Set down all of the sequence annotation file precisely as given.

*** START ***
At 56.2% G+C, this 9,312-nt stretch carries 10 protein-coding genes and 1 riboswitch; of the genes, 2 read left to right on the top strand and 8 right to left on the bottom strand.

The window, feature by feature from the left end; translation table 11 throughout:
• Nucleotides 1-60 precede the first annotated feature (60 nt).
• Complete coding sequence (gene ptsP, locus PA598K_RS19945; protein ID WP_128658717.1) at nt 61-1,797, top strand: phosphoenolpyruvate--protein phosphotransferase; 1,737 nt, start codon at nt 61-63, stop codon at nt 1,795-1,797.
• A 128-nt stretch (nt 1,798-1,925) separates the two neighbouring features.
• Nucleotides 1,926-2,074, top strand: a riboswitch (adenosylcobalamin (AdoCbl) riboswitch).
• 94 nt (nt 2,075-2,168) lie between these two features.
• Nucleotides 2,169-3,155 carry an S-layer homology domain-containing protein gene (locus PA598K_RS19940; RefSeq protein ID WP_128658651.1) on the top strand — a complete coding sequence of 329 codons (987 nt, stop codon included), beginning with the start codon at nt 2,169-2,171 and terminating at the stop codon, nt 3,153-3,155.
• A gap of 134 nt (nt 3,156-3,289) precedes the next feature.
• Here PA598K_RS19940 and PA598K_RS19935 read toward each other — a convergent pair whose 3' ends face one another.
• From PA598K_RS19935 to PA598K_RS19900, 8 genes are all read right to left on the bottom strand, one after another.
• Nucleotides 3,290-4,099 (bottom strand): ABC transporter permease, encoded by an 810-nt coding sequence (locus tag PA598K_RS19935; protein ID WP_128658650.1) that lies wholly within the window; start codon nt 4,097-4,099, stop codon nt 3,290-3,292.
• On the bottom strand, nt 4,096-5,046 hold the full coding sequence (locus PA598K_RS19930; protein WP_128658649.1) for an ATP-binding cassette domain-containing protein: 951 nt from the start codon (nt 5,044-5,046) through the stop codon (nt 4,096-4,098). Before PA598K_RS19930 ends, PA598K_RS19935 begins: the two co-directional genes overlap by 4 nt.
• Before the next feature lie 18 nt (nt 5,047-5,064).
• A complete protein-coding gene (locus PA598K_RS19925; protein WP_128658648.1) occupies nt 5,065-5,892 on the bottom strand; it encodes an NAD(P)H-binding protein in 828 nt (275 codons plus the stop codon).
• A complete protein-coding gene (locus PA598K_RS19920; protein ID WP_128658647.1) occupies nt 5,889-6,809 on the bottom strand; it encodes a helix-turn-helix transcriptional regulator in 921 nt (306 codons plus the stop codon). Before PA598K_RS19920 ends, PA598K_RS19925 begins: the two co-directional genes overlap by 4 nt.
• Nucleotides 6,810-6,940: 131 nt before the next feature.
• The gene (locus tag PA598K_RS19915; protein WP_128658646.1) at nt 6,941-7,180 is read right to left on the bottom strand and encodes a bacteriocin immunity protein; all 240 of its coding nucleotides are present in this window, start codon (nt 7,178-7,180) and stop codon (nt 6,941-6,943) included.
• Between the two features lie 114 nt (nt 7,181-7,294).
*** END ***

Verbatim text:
At 56.2% G+C, this 9,312-nt stretch carries 10 protein-coding genes and 1 riboswitch; of the genes, 2 read left to right on the top strand and 8 right to left on the bottom strand.

The window, feature by feature from the left end; translation table 11 throughout:
• Nucleotides 1-60 precede the first annotated feature (60 nt).
• Complete coding sequence (gene ptsP, locus PA598K_RS19945; protein ID WP_128658717.1) at nt 61-1,797, top strand: phosphoenolpyruvate--protein phosphotransferase; 1,737 nt, start codon at nt 61-63, stop codon at nt 1,795-1,797.
• A 128-nt stretch (nt 1,798-1,925) separates the two neighbouring features.
• Nucleotides 1,926-2,074, top strand: a riboswitch (adenosylcobalamin (AdoCbl) riboswitch).
• 94 nt (nt 2,075-2,168) lie between these two features.
• Nucleotides 2,169-3,155 carry an S-layer homology domain-containing protein gene (locus PA598K_RS19940; RefSeq protein ID WP_128658651.1) on the top strand — a complete coding sequence of 329 codons (987 nt, stop codon included), beginning with the start codon at nt 2,169-2,171 and terminating at the stop codon, nt 3,153-3,155.
• A gap of 134 nt (nt 3,156-3,289) precedes the next feature.
• Here PA598K_RS19940 and PA598K_RS19935 read toward each other — a convergent pair whose 3' ends face one another.
• From PA598K_RS19935 to PA598K_RS19900, 8 genes are all read right to left on the bottom strand, one after another.
• Nucleotides 3,290-4,099 (bottom strand): ABC transporter permease, encoded by an 810-nt coding sequence (locus tag PA598K_RS19935; protein ID WP_128658650.1) that lies wholly within the window; start codon nt 4,097-4,099, stop codon nt 3,290-3,292.
• On the bottom strand, nt 4,096-5,046 hold the full coding sequence (locus PA598K_RS19930; protein WP_128658649.1) for an ATP-binding cassette domain-containing protein: 951 nt from the start codon (nt 5,044-5,046) through the stop codon (nt 4,096-4,098). Before PA598K_RS19930 ends, PA598K_RS19935 begins: the two co-directional genes overlap by 4 nt.
• Before the next feature lie 18 nt (nt 5,047-5,064).
• A complete protein-coding gene (locus PA598K_RS19925; protein WP_128658648.1) occupies nt 5,065-5,892 on the bottom strand; it encodes an NAD(P)H-binding protein in 828 nt (275 codons plus the stop codon).
• A complete protein-coding gene (locus PA598K_RS19920; protein ID WP_128658647.1) occupies nt 5,889-6,809 on the bottom strand; it encodes a helix-turn-helix transcriptional regulator in 921 nt (306 codons plus the stop codon). Before PA598K_RS19920 ends, PA598K_RS19925 begins: the two co-directional genes overlap by 4 nt.
• Nucleotides 6,810-6,940: 131 nt before the next feature.
• The gene (locus tag PA598K_RS19915; protein WP_128658646.1) at nt 6,941-7,180 is read right to left on the bottom strand and encodes a bacteriocin immunity protein; all 240 of its coding nucleotides are present in this window, start codon (nt 7,178-7,180) and stop codon (nt 6,941-6,943) included.
• Between the two features lie 114 nt (nt 7,181-7,294).